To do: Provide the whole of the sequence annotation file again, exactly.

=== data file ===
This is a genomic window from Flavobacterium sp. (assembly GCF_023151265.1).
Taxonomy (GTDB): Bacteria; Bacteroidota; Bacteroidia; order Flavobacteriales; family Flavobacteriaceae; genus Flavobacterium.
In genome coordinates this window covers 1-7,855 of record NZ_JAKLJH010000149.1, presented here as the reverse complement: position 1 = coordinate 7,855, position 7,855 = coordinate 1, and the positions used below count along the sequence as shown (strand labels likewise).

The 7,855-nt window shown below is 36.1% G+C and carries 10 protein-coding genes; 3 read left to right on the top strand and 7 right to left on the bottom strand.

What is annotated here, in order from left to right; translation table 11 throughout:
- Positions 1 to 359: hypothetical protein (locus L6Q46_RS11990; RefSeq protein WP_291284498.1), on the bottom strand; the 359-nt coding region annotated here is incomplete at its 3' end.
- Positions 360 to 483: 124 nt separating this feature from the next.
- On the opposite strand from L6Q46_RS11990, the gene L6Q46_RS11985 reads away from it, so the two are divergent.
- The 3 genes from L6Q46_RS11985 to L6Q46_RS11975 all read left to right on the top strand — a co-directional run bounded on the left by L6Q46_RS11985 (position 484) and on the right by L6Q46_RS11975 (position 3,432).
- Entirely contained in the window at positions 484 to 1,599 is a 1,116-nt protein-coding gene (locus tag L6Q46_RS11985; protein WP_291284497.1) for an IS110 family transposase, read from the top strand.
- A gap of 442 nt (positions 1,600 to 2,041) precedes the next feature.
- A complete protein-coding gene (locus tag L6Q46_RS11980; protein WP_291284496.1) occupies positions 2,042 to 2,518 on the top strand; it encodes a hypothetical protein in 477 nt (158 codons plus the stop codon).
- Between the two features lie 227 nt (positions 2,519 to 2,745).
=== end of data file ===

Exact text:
This is a genomic window from Flavobacterium sp. (assembly GCF_023151265.1).
Taxonomy (GTDB): Bacteria; Bacteroidota; Bacteroidia; order Flavobacteriales; family Flavobacteriaceae; genus Flavobacterium.
In genome coordinates this window covers 1-7,855 of record NZ_JAKLJH010000149.1, presented here as the reverse complement: position 1 = coordinate 7,855, position 7,855 = coordinate 1, and the positions used below count along the sequence as shown (strand labels likewise).

The 7,855-nt window shown below is 36.1% G+C and carries 10 protein-coding genes; 3 read left to right on the top strand and 7 right to left on the bottom strand.

What is annotated here, in order from left to right; translation table 11 throughout:
- Positions 1 to 359: hypothetical protein (locus L6Q46_RS11990; RefSeq protein WP_291284498.1), on the bottom strand; the 359-nt coding region annotated here is incomplete at its 3' end.
- Positions 360 to 483: 124 nt separating this feature from the next.
- On the opposite strand from L6Q46_RS11990, the gene L6Q46_RS11985 reads away from it, so the two are divergent.
- The 3 genes from L6Q46_RS11985 to L6Q46_RS11975 all read left to right on the top strand — a co-directional run bounded on the left by L6Q46_RS11985 (position 484) and on the right by L6Q46_RS11975 (position 3,432).
- Entirely contained in the window at positions 484 to 1,599 is a 1,116-nt protein-coding gene (locus tag L6Q46_RS11985; protein WP_291284497.1) for an IS110 family transposase, read from the top strand.
- A gap of 442 nt (positions 1,600 to 2,041) precedes the next feature.
- A complete protein-coding gene (locus tag L6Q46_RS11980; protein WP_291284496.1) occupies positions 2,042 to 2,518 on the top strand; it encodes a hypothetical protein in 477 nt (158 codons plus the stop codon).
- Between the two features lie 227 nt (positions 2,519 to 2,745).